Erin: You know, I don't... I don't know it's funny because when Iris sent me the word for revolution, I'm like man Revolution... it's like as a mountain bike technical expert, you know, you think about revolution as like how many times a crank goes around, you know. I think about revolution in a very technical way and then I was like trying to think about it and Project Bike Love. And you know, to me... and you know, you said it about the Project Bike Love community. I mean, that's it. That is like... community is everything and that's what starts a revolution. That's what starts anything, is building community. And when you want to go for something in your life and make a change, build a community around it. Because that's it. No one individual is going to make the change. It's all about the community you build. I didn't create Project Bike Love. I had an idea. The people on the board, the bike shops, the event, those people created Project Bike Love, not me. You know, it was the community that I reached out to that did it. And so that, to me... and letting that community do it. Because that is what is so important, I guess to me and in my life is it not being about me and my ideas but about being something I share with the community and I let it grow into whatever that community decides. So I guess to me, that's, you know, that's a revolution. It's not, you know, it's not just my idea. It's the community's idea.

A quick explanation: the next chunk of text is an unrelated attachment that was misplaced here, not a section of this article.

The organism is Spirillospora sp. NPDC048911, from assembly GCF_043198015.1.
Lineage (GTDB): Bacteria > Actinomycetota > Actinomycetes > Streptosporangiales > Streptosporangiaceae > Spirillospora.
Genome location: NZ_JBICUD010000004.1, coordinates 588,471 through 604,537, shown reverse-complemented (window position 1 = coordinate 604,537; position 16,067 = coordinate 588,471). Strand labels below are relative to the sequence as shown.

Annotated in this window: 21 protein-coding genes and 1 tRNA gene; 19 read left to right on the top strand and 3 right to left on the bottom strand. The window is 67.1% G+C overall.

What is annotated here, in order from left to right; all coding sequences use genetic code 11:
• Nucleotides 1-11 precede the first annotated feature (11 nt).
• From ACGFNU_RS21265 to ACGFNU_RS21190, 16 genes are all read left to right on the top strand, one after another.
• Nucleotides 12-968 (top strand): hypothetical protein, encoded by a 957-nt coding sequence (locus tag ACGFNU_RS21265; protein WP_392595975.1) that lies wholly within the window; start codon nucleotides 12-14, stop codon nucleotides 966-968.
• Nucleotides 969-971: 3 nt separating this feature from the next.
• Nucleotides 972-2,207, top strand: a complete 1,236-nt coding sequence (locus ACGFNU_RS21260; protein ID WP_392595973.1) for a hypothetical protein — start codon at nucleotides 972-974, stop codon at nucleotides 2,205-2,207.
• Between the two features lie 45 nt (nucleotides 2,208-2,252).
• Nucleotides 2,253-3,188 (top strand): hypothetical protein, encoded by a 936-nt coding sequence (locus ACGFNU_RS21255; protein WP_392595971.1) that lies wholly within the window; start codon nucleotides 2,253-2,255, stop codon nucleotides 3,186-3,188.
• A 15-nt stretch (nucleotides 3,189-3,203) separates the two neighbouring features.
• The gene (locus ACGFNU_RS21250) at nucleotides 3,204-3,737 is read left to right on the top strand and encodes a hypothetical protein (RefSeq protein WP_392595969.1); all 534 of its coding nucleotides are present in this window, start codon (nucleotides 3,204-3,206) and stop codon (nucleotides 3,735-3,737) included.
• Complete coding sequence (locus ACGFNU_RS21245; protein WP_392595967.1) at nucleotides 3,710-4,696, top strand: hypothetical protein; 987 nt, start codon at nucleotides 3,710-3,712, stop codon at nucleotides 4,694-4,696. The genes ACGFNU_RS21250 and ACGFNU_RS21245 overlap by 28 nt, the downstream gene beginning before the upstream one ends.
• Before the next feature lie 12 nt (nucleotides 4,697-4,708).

Lisa: Wow, and kind of like taking the baton and handing it off to whose story it becomes.
Erin: Yes. Absolutely. Absolutely.
Lisa: I love that. That's a really interesting thing for a founder to say.
Erin: Yeah. [laughs]
Lisa: Usually people are wanting to... control the messaging and control how the brand and the you know, the cohesion and so it's very interesting to me that that you strongly believe in handing off that story. And I think that's amazing. I think that's so collaborative.